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Bankruptcy: Too many misconceptions about this helpful tool

On Behalf of | Sep 16, 2021 | Bankruptcy

Many people assume that they know all about bankruptcy. Actually, most know little about it. Some people jump to conclusions about the people who file for bankruptcy, judging them, mocking them and avoiding them.

Well, that is a bunch of nonsense, and, in these situations, you discover just who are your true friends. Bankruptcy can be an appealing option for people who want to turn around their financial lives. Taking that first and deliberate step may be difficult. However, gradual rewards will follow. And it is time to put an end to the misconceptions about bankruptcy.

The beginning of a successful journey

Bankruptcy is not a sign of failure. Many people not in financial dire straits make too many assumptions about bankruptcy. Here are some of them:

Bankruptcy will follow you forever: No, bankruptcy is not a permanent albatross around your neck. A Chapter 7 bankruptcy – considered a straight-ahead bankruptcy in which a person must sell his or her assets – will remain on your credit record for 10 years. A Chapter 13 bankruptcy stays on your credit report for five years.

You will lose your home and car: Under a Chapter 13 bankruptcy — which reorganizes your debts – you usually keep your property, including your home and your car, if you complete a repayment plan ordered by the court. However, with Chapter 7, the possibility exists that you may lose your home or car.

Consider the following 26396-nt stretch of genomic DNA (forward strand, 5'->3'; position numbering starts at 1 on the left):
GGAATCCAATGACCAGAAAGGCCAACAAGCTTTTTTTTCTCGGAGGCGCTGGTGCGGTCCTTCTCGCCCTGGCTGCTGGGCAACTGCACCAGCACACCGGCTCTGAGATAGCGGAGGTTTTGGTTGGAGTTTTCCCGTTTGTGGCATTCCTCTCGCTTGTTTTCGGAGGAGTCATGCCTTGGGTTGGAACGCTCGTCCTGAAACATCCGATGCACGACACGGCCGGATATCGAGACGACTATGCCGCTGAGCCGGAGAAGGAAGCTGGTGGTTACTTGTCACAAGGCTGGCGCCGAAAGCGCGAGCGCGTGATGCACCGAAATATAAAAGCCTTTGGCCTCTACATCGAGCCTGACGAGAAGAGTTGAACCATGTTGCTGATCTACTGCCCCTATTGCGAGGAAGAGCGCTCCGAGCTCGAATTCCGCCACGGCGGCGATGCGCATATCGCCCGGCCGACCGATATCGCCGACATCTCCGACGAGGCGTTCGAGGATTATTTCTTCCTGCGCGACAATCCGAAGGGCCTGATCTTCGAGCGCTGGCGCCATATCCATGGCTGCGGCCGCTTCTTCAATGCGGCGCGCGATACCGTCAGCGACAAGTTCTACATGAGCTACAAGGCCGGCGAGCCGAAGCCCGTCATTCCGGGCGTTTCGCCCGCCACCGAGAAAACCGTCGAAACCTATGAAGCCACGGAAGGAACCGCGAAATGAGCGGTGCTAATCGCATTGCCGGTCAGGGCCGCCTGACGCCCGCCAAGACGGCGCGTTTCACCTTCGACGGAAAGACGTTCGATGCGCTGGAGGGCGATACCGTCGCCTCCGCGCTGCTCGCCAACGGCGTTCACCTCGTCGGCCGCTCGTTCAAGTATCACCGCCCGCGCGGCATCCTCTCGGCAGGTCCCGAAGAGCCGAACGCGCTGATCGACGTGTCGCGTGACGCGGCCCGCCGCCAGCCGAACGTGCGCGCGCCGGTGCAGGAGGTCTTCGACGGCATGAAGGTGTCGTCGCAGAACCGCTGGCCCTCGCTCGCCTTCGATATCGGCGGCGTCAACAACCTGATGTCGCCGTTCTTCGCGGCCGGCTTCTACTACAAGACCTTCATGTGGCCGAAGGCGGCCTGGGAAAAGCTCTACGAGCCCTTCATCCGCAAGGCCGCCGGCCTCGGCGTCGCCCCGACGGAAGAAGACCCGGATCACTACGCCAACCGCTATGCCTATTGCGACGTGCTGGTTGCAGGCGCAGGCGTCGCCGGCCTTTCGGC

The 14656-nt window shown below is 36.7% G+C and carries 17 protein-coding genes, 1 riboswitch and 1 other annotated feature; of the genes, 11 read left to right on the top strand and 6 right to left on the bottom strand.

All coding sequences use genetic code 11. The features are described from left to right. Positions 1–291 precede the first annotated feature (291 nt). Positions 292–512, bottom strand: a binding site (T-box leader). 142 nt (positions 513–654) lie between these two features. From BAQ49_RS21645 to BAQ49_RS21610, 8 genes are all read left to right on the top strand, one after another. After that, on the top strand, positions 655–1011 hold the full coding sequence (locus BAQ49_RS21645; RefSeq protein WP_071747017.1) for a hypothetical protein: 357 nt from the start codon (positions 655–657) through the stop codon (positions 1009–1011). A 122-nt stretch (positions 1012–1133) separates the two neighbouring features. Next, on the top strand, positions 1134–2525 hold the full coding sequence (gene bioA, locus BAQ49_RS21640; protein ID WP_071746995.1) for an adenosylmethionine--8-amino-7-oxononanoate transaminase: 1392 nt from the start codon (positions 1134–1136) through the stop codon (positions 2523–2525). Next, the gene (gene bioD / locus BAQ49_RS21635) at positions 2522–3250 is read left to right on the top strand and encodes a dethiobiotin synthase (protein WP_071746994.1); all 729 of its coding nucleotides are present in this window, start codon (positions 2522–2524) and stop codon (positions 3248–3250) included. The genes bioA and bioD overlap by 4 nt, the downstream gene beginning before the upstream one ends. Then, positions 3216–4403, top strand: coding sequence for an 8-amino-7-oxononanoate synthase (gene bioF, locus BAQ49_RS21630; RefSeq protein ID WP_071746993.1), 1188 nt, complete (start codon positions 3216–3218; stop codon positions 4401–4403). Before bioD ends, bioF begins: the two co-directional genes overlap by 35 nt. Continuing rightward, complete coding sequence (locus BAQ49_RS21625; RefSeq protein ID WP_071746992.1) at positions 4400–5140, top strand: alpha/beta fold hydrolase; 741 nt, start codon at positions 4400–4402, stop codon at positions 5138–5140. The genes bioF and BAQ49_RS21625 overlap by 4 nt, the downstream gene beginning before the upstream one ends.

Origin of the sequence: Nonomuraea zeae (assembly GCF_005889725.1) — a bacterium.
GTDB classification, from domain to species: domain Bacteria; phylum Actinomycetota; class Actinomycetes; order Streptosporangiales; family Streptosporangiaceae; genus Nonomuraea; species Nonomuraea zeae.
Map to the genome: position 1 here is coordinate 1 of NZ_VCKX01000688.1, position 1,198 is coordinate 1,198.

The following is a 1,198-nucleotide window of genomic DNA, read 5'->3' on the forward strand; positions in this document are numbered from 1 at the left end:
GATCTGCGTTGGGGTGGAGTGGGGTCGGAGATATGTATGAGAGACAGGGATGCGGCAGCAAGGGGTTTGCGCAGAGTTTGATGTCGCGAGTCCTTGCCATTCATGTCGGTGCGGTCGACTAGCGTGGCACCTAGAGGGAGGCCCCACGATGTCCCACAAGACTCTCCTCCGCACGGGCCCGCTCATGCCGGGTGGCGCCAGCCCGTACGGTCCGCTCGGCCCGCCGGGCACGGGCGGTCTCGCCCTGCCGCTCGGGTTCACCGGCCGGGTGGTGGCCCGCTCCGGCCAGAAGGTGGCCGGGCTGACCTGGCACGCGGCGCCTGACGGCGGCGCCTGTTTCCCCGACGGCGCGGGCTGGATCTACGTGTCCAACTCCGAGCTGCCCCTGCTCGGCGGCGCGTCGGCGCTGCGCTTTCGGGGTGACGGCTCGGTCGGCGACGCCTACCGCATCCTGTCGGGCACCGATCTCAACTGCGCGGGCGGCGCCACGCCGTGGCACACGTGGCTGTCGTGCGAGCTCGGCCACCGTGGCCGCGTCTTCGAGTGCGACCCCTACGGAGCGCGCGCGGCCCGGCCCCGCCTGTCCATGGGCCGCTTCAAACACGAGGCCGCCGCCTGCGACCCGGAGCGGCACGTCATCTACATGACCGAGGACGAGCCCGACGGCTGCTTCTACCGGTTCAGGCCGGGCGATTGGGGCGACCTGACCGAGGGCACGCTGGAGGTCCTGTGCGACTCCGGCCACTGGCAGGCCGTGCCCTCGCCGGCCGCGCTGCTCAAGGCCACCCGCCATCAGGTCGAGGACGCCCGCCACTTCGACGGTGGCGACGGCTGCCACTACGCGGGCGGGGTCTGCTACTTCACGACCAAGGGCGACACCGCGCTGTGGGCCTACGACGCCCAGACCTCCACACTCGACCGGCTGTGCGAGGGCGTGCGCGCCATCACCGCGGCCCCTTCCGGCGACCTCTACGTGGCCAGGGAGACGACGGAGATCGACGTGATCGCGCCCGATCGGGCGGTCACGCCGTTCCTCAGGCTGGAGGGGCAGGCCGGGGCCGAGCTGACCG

Only deadbeats and losers file for bankruptcy: Good people face financial problems, too. A major health crisis may cause financial upheaval to anyone and their family, causing them to teeter on an uncomfortable and unexpected precipice. A medical scare can lead to exorbitant bills that the average person may have difficulty paying.

Bankruptcy represents failure: No, it does not. Bankruptcy allows a person to take better charge and responsibility for his or her financial life. It can represent a first step toward success as long as you trust your decision and make a few changes.

A financial tool like no other

If you go through bankruptcy, many of your debts will be discharged, creditors such as credit card companies, health care providers and landlords will no longer hound you, and you no longer need to keep looking over your shoulder.

With a little work and determination, you can rebuild your credit and eventually begin borrowing again, perhaps in as little as three years. Do not listen to the nay-sayers and know-it-alls. They simply have the wrong idea.